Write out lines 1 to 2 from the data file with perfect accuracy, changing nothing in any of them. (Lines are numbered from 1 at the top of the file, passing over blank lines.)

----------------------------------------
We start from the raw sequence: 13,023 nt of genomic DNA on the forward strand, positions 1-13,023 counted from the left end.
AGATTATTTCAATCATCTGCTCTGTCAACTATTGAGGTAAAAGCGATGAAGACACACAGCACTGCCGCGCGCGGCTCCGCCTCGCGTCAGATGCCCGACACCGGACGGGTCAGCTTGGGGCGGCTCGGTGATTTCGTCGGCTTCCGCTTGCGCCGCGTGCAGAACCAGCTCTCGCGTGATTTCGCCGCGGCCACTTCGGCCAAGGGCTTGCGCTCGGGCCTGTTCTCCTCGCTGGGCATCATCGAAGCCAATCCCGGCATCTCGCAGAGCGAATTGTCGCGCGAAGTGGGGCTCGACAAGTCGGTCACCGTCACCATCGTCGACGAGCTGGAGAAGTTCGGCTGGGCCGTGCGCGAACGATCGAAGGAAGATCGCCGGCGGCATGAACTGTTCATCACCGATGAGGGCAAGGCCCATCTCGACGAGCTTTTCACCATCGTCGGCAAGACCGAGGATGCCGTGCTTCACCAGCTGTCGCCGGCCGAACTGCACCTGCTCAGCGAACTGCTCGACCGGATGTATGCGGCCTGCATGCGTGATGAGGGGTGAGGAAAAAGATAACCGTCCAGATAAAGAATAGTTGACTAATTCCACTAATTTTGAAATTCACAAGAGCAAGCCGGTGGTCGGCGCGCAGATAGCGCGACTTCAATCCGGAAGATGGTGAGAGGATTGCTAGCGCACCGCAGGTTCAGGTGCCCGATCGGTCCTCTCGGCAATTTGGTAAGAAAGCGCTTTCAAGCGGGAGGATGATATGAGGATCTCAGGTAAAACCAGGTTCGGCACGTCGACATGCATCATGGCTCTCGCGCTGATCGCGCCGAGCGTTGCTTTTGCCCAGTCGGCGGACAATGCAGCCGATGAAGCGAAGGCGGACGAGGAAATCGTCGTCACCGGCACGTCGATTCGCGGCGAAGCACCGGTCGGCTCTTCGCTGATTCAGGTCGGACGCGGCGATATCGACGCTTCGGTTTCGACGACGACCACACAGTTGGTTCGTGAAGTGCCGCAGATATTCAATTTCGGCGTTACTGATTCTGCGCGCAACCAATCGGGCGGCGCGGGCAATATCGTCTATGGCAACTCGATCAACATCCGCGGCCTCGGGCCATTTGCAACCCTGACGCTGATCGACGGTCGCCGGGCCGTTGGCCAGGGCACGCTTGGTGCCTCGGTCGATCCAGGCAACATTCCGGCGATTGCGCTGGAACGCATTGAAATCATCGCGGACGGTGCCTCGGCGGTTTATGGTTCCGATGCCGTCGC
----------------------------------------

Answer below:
We start from the raw sequence: 13,023 nt of genomic DNA on the forward strand, positions 1-13,023 counted from the left end.
AGATTATTTCAATCATCTGCTCTGTCAACTATTGAGGTAAAAGCGATGAAGACACACAGCACTGCCGCGCGCGGCTCCGCCTCGCGTCAGATGCCCGACACCGGACGGGTCAGCTTGGGGCGGCTCGGTGATTTCGTCGGCTTCCGCTTGCGCCGCGTGCAGAACCAGCTCTCGCGTGATTTCGCCGCGGCCACTTCGGCCAAGGGCTTGCGCTCGGGCCTGTTCTCCTCGCTGGGCATCATCGAAGCCAATCCCGGCATCTCGCAGAGCGAATTGTCGCGCGAAGTGGGGCTCGACAAGTCGGTCACCGTCACCATCGTCGACGAGCTGGAGAAGTTCGGCTGGGCCGTGCGCGAACGATCGAAGGAAGATCGCCGGCGGCATGAACTGTTCATCACCGATGAGGGCAAGGCCCATCTCGACGAGCTTTTCACCATCGTCGGCAAGACCGAGGATGCCGTGCTTCACCAGCTGTCGCCGGCCGAACTGCACCTGCTCAGCGAACTGCTCGACCGGATGTATGCGGCCTGCATGCGTGATGAGGGGTGAGGAAAAAGATAACCGTCCAGATAAAGAATAGTTGACTAATTCCACTAATTTTGAAATTCACAAGAGCAAGCCGGTGGTCGGCGCGCAGATAGCGCGACTTCAATCCGGAAGATGGTGAGAGGATTGCTAGCGCACCGCAGGTTCAGGTGCCCGATCGGTCCTCTCGGCAATTTGGTAAGAAAGCGCTTTCAAGCGGGAGGATGATATGAGGATCTCAGGTAAAACCAGGTTCGGCACGTCGACATGCATCATGGCTCTCGCGCTGATCGCGCCGAGCGTTGCTTTTGCCCAGTCGGCGGACAATGCAGCCGATGAAGCGAAGGCGGACGAGGAAATCGTCGTCACCGGCACGTCGATTCGCGGCGAAGCACCGGTCGGCTCTTCGCTGATTCAGGTCGGACGCGGCGATATCGACGCTTCGGTTTCGACGACGACCACACAGTTGGTTCGTGAAGTGCCGCAGATATTCAATTTCGGCGTTACTGATTCTGCGCGCAACCAATCGGGCGGCGCGGGCAATATCGTCTATGGCAACTCGATCAACATCCGCGGCCTCGGGCCATTTGCAACCCTGACGCTGATCGACGGTCGCCGGGCCGTTGGCCAGGGCACGCTTGGTGCCTCGGTCGATCCAGGCAACATTCCGGCGATTGCGCTGGAACGCATTGAAATCATCGCGGACGGTGCCTCGGCGGTTTATGGTTCCGATGCCGTCGC